The Best Linen And Cambric For Her Underclothing

Middlemarch by George Eliot (or rather by Mary Ann Evans writing under that pseudonym) was published in 1871/2 and is about the lives of characters in a fictional English Midlands town. There’s a lot of focus on marriage, family, courtship, hypocrisy and disgrace, and it’s generally considered her best work, but today I’m just going to talk about knickers.

Rosamond Vincy is a young woman who is well educated and stunningly beautiful, but is ambitious and therefore certainly not the heroine of our tale. She can also be described as vain and shallow, far more interested in social niceties and improving her standard of living than actual emotions.

She decides that she is going to marry the handsome town doctor – and he falls in love with her, of course, and proposes.

But there’s a problem – despite his initial agreement, Rosamond’s father decides to revoke his consent to the marriage. At that time, fathers had the power to stop their daughters getting married if they weren’t happy with the situation for whatever reason, so this could seriously scupper her plans.

Her mum is on her side though and puts forward some arguments to try and persuade her husband to let Rosamond have her wedding. For my money, I think the most convincing is this:

“Why, my dear,” said Mrs. Vincy, “you seemed as pleased as could be about […] the engagement. And she has begun to buy in the best linen and cambric for her underclothing.”

Yep, she’s started getting fabric for her new knickers so we can’t cancel the wedding now.

It’s a good argument, right? Not that Rosamond needed any help.

Apart from his dinners and his coursing, Mr. Vincy, blustering as he was, had as little of his own way as if he had been a prime minister: the force of circumstances was easily too much for him, as it is for most pleasure-loving florid men; and the circumstance called Rosamond was particularly forcible by means of that mild persistence which, as we know, enables a white soft living substance to make its way in spite of opposing rock. Papa was not a rock[.]

I won’t say whether or not they all lived happily ever after, but Rosamond was given permission to get married to the man she wanted.

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21 thoughts on “The Best Linen And Cambric For Her Underclothing

    1. It’s these bits that I love ❤ They are what makes the difference between struggling through a great work of literature because you think you should, or curling up with a good book because you want to.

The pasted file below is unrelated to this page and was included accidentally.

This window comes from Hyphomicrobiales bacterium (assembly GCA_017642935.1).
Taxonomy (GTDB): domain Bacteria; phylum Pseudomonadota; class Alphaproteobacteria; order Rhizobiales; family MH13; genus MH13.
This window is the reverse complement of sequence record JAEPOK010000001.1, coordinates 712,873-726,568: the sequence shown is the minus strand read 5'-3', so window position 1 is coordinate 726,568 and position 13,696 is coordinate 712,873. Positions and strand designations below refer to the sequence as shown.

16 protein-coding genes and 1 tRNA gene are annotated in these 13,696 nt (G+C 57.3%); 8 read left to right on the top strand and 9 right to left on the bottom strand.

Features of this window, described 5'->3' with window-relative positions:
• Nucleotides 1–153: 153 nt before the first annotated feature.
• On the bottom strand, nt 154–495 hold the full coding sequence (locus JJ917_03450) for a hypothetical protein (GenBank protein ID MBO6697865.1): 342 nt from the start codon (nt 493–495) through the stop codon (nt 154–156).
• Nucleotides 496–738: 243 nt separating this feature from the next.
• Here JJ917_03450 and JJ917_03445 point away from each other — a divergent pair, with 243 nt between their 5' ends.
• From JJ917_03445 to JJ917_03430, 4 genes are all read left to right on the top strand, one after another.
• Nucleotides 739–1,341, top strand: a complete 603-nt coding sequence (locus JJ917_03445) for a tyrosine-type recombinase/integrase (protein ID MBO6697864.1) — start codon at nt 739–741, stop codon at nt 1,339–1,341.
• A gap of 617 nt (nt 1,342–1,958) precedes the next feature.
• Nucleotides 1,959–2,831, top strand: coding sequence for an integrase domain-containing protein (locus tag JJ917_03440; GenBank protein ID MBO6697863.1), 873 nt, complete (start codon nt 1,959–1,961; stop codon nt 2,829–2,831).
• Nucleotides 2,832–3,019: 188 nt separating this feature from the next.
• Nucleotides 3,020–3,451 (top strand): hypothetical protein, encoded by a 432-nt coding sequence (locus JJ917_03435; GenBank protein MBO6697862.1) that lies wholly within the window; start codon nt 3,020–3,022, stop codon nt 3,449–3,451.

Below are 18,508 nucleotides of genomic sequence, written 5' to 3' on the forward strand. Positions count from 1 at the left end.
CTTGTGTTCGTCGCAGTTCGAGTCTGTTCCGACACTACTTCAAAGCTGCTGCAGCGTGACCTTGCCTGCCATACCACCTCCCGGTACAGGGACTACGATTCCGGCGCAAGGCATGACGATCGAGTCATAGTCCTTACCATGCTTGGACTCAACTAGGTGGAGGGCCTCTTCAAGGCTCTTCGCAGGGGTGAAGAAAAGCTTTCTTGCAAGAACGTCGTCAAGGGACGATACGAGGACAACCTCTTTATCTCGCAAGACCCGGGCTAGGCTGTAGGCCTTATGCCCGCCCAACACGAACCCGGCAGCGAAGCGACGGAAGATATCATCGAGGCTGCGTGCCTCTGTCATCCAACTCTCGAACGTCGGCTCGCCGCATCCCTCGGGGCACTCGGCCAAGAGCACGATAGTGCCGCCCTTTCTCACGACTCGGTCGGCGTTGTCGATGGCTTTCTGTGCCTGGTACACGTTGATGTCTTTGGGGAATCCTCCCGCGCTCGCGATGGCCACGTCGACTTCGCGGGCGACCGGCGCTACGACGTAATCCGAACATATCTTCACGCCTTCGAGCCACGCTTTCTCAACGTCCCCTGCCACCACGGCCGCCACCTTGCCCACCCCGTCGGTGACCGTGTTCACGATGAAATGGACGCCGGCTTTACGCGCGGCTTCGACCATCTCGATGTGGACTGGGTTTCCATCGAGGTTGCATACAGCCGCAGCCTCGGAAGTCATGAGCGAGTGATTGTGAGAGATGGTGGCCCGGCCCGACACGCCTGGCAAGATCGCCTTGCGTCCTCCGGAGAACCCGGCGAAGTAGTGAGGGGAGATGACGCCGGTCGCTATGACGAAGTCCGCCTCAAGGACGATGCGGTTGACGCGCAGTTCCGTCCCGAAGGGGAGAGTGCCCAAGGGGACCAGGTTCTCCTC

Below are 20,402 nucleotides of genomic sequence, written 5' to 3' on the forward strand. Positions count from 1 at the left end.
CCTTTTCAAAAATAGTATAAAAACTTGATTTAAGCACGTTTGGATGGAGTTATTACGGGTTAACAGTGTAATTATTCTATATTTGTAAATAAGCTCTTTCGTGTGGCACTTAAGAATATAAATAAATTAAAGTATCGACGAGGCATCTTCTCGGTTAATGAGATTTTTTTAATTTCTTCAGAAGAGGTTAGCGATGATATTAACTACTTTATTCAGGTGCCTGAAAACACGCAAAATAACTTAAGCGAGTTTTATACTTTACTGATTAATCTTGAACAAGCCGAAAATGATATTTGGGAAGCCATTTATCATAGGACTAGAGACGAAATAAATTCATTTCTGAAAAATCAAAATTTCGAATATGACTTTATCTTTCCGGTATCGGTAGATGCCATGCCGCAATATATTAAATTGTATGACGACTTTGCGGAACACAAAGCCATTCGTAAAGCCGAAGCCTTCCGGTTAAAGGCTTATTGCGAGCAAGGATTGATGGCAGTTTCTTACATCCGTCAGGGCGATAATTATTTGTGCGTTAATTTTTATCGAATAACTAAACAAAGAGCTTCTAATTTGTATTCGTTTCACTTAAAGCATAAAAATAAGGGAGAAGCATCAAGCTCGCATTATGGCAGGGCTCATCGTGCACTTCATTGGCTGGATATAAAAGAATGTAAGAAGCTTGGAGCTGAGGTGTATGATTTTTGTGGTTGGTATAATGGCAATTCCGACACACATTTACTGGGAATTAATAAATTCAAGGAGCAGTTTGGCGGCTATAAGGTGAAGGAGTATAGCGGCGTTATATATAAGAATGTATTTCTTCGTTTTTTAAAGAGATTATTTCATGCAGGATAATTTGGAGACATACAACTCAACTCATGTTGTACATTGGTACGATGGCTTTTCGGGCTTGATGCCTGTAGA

Liked by 2 people

  1. Very interesting, I too would want the marriage to go ahead if I had invested a great deal of money in linen and cambric for undergarments, although I might have been more impressed had they chosen silk for these items, it might have shown a tad more commitment and I’m wondering whether linen and cambric might be somewhat itchy for a delicate woman’s undergarments. Had this novel been set during World War Two whilst they lived in the countryside it wouldn’t have been impossible to lay ones hands on a silk parachute from a downed airman with which to make quite a number of French knickers, a couple of slips and should the expertise be available I would imagine even a couple of brassieres, a far more impressive dowry than some cheap linen items. I quite agree with your point though.

    Liked by 1 person

    1. I really like reading your blog and I promise I’ll post whenever I have anything worth saying 🙂 I’m very glad to hear you find this stuff interesting too – I thought that maybe it was just me who was interested in this stuff until I started this blog, but it turns out I’m not alone! It’s so good to hear from other people 🙂

      Liked by 1 person

  2. I enjoyed this unusual story about knickers! I pity the woman who had to wear knickers of linen but then some women wore rubber girdles not that long ago, and spandex that doesn’t breathe is a thing today. So I suppose I can’t be that surprised that linen was used for undergarments. Cheers!

    Liked by 1 person

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